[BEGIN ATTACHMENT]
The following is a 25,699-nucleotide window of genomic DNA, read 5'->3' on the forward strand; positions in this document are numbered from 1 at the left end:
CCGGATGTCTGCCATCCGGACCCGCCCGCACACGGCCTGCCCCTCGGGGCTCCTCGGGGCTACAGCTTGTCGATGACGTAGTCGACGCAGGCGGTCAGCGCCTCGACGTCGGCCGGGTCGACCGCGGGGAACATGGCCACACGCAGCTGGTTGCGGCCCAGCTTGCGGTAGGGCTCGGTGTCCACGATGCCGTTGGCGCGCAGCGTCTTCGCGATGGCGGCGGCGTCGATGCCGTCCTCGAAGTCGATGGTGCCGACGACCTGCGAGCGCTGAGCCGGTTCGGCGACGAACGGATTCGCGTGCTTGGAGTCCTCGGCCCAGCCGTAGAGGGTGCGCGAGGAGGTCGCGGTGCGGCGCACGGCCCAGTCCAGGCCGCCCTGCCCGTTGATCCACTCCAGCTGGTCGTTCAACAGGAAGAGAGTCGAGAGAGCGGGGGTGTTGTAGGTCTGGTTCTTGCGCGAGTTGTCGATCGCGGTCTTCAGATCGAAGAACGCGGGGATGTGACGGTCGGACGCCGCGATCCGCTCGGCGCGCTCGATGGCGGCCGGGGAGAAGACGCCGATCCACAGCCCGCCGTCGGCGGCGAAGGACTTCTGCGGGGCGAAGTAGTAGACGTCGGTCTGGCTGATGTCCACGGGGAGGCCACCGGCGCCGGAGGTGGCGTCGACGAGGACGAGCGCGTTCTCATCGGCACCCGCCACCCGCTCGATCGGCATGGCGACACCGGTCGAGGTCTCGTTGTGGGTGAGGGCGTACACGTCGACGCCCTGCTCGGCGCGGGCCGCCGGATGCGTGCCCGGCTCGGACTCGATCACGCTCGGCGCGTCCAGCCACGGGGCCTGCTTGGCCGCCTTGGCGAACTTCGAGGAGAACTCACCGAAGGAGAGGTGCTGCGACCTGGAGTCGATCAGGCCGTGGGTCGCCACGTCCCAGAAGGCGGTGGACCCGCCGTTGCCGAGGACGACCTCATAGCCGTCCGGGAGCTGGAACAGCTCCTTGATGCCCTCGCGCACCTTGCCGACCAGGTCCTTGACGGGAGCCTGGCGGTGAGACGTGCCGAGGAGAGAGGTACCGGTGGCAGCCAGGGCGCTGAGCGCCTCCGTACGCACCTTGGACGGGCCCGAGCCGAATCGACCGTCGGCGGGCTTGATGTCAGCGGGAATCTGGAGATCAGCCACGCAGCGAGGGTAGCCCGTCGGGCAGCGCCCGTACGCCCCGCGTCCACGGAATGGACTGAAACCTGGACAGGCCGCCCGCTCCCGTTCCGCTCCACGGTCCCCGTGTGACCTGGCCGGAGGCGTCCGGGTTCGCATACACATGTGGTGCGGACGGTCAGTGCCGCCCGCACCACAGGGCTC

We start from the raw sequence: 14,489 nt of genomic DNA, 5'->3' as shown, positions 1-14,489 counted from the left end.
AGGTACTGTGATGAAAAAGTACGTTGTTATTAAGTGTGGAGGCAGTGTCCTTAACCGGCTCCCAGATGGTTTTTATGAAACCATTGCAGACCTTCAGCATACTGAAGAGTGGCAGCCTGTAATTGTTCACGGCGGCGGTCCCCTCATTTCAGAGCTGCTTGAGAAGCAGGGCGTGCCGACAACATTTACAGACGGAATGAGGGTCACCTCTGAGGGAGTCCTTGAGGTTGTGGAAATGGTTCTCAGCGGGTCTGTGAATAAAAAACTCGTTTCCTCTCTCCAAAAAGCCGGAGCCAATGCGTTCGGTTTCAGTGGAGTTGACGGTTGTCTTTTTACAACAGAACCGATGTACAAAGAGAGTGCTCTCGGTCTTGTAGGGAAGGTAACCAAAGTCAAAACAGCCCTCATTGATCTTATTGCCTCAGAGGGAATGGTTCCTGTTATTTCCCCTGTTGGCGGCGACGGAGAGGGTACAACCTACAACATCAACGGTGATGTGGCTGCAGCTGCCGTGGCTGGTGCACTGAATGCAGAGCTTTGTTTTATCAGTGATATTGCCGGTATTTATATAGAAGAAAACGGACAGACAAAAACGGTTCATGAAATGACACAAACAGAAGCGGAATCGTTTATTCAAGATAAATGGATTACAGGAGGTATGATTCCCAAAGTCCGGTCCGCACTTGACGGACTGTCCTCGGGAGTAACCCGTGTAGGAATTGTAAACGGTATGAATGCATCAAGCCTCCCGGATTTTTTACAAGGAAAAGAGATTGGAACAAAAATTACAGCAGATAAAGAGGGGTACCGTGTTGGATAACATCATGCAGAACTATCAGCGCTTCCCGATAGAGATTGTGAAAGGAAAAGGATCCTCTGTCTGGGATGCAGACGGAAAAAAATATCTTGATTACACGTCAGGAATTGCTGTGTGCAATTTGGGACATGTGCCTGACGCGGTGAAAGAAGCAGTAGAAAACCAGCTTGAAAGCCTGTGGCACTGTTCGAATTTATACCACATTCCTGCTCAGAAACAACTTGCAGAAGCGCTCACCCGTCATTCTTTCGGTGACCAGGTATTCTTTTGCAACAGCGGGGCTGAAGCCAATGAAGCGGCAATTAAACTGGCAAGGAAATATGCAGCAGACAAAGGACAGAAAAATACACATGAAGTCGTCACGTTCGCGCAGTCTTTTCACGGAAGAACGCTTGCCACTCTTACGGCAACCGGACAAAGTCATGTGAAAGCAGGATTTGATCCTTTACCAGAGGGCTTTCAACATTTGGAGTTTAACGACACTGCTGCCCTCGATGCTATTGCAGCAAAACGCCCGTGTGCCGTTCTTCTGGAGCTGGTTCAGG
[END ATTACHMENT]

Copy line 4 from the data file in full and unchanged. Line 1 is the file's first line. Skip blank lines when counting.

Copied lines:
AGGTACTGTGATGAAAAAGTACGTTGTTATTAAGTGTGGAGGCAGTGTCCTTAACCGGCTCCCAGATGGTTTTTATGAAACCATTGCAGACCTTCAGCATACTGAAGAGTGGCAGCCTGTAATTGTTCACGGCGGCGGTCCCCTCATTTCAGAGCTGCTTGAGAAGCAGGGCGTGCCGACAACATTTACAGACGGAATGAGGGTCACCTCTGAGGGAGTCCTTGAGGTTGTGGAAATGGTTCTCAGCGGGTCTGTGAATAAAAAACTCGTTTCCTCTCTCCAAAAAGCCGGAGCCAATGCGTTCGGTTTCAGTGGAGTTGACGGTTGTCTTTTTACAACAGAACCGATGTACAAAGAGAGTGCTCTCGGTCTTGTAGGGAAGGTAACCAAAGTCAAAACAGCCCTCATTGATCTTATTGCCTCAGAGGGAATGGTTCCTGTTATTTCCCCTGTTGGCGGCGACGGAGAGGGTACAACCTACAACATCAACGGTGATGTGGCTGCAGCTGCCGTGGCTGGTGCACTGAATGCAGAGCTTTGTTTTATCAGTGATATTGCCGGTATTTATATAGAAGAAAACGGACAGACAAAAACGGTTCATGAAATGACACAAACAGAAGCGGAATCGTTTATTCAAGATAAATGGATTACAGGAGGTATGATTCCCAAAGTCCGGTCCGCACTTGACGGACTGTCCTCGGGAGTAACCCGTGTAGGAATTGTAAACGGTATGAATGCATCAAGCCTCCCGGATTTTTTACAAGGAAAAGAGATTGGAACAAAAATTACAGCAGATAAAGAGGGGTACCGTGTTGGATAACATCATGCAGAACTATCAGCGCTTCCCGATAGAGATTGTGAAAGGAAAAGGATCCTCTGTCTGGGATGCAGACGGAAAAAAATATCTTGATTACACGTCAGGAATTGCTGTGTGCAATTTGGGACATGTGCCTGACGCGGTGAAAGAAGCAGTAGAAAACCAGCTTGAAAGCCTGTGGCACTGTTCGAATTTATACCACATTCCTGCTCAGAAACAACTTGCAGAAGCGCTCACCCGTCATTCTTTCGGTGACCAGGTATTCTTTTGCAACAGCGGGGCTGAAGCCAATGAAGCGGCAATTAAACTGGCAAGGAAATATGCAGCAGACAAAGGACAGAAAAATACACATGAAGTCGTCACGTTCGCGCAGTCTTTTCACGGAAGAACGCTTGCCACTCTTACGGCAACCGGACAAAGTCATGTGAAAGCAGGATTTGATCCTTTACCAGAGGGCTTTCAACATTTGGAGTTTAACGACACTGCTGCCCTCGATGCTATTGCAGCAAAACGCCCGTGTGCCGTTCTTCTGGAGCTGGTTCAGG